Investor demand for multifamily properties has stayed strong, says the Harvard report. In the last four years, institutional investors bid up prices on apartment properties while overlooking weakness in rent revenues. Investors appear to be counting on appreciation and lower interest rates to push their leveraged investments ahead of the stock and bond markets. Strong investor demand coupled with normalizing operating revenues and ongoing condo activity has boosted apartment building values to 13.5 percent in 2005 for the first double-digit increase since 1984.

Given that key factors in job and household growth remain healthy, the number of rental households is expected to grow by at least 1.8 million by 2015. The entire gain is likely to come from minority renters. This projection points to key observations in the report of the shift in renter demand and demographics.

Rapid growth of Hispanic, Asian and immigrant populations has boosted minority share of rental households from 31 percent in 1990 to 43 percent in 2004. While the overall shift in renter demographics tends to move slowly, it is worth noting the changing trends.

One sour note in the report is the continued loss of affordable rental housing over the past 30 years. In the ten years from 1993 to 2003, the number of affordable housing units dropped by 1.2 million. The units renting at $400 or less to low-income renters was reduced to 5.4 million. The long-range picture looks even worse with major segments of the remaining affordable housing stock financially unstable and operating at a loss. With high levels of demand showing no sign of abating, and federal and state subsidy and tax programs unable to restrain the loss, the future of affordable rental housing looks dim.

NMHC survey sees continued growth

Apartment markets continued their upward trajectory, according to the National Multi Housing Council’s July 2006 Quarterly Survey of Apartment Market Conditions. Some 75 percent of the respondents reported tighter market conditions over the prior three months, measured by lower vacancy rates, higher rents or both.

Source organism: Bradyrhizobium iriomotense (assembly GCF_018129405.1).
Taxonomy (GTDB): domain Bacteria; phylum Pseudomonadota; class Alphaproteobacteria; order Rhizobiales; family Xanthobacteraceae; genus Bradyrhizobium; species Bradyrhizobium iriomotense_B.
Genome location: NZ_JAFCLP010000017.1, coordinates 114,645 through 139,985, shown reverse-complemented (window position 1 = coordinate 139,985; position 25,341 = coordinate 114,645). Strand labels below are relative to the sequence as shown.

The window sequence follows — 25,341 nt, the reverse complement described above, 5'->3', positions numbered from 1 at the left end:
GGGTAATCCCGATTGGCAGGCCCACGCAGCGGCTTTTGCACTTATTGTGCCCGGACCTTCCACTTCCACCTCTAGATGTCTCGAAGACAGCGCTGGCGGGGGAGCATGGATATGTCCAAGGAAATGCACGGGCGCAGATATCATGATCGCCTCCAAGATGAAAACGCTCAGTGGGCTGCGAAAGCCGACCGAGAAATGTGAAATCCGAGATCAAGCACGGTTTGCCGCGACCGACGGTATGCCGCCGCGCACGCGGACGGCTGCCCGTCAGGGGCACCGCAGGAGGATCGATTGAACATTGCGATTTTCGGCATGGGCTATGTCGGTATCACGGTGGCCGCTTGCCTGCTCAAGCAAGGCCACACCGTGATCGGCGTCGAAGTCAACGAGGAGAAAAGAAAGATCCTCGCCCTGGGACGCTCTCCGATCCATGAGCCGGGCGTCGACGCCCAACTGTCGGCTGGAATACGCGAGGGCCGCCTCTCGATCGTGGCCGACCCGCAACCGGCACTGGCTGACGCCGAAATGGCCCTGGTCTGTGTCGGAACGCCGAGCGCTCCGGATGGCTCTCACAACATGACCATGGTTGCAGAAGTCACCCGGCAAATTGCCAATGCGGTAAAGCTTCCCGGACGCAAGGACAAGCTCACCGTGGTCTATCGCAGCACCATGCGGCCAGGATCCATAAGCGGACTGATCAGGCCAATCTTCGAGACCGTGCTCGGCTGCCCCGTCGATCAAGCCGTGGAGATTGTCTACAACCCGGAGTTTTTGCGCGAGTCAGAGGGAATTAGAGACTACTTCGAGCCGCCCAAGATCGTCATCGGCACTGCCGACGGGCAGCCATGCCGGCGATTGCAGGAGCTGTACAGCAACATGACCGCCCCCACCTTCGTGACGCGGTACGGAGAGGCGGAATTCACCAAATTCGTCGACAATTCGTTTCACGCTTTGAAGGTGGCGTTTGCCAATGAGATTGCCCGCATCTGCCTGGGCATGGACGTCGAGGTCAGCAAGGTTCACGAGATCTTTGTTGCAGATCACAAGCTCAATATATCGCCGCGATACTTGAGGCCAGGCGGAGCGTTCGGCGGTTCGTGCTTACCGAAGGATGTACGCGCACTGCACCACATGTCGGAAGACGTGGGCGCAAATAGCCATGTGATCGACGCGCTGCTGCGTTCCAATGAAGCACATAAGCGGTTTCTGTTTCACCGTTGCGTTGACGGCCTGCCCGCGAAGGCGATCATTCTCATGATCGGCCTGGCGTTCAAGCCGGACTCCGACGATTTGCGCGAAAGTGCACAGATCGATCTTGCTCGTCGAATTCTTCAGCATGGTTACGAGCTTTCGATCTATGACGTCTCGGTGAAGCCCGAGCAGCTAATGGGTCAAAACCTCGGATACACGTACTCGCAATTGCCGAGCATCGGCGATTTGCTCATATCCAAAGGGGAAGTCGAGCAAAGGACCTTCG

“Improving rental demand in the face of rising interest rates and declining sales volume attests to the strong outlook for the apartment sector,” noted Doug Bibby, NMHC’s President.

According to the report, the number of renter households rose in 2005 for the first time in years. It goes on to say that as echo boomers, same-age immigrants and second-generation Americans move into adulthood, demographic forces will favor rental housing over for-sale housing.

The survey’s Market Tightness Index increased slightly this quarter (May to July), to 85, now the second highest index number on record. (An index reading above 50 indicates that, on balance, conditions are improving; a reading below 50 indicates that conditions are worsening; and a reading of 50 indicates that conditions are unchanged.) The Market Tightness Index has been 80 or above for five consecutive quarters, and above 50 for 12 consecutive quarters, signaling a significant improvement in demand for rental housing. In contrast, the Index was 45 in July 2003 and 39 in July 2002, during the peak of the recession.

Despite improving market conditions, sales activity continues to slow from the record-level of transactions conducted in 2005. A mere six percent of all respondents reported higher sales volume this quarter than last and 42 percent reported lower sales. The Sales Volume Index declined slightly from 35 to 32, the lowest since January 2002, and down from a high of 66 in July 2005.

The Equity Financing Index remained at 50, indicating that equal shares of respondents (in this case, 11 percent) gauged equity financing was either less or more available. But nearly three-quarters of respondents thought the availability of equity financing had not changed from the previous quarter.

Finally, despite steadily rising interest rates, the Debt Financing Index actually increased from 21 to 29 this quarter. The number of respondents saying that now is a poor time to borrow dropped from 69 percent last quarter to 16 percent this quarter. The vast majority, 71 percent, report that conditions are unchanged. This suggests that even though conditions for borrowing are not ideal, they are not getting worse.

The July 2006 quarterly survey was conducted July 24-31, 2006. Sixty-five CEOs and other senior executives of apartment-related firms nationwide who serve on NMHC’s Board of Directors or Advisory Committee responded. The April 2006 quarterly survey was conducted April 24-May 1, 2006; 75 responded. The July 2005 quarterly survey was conducted July 18-25, 2005; 88 responded. Full survey results are posted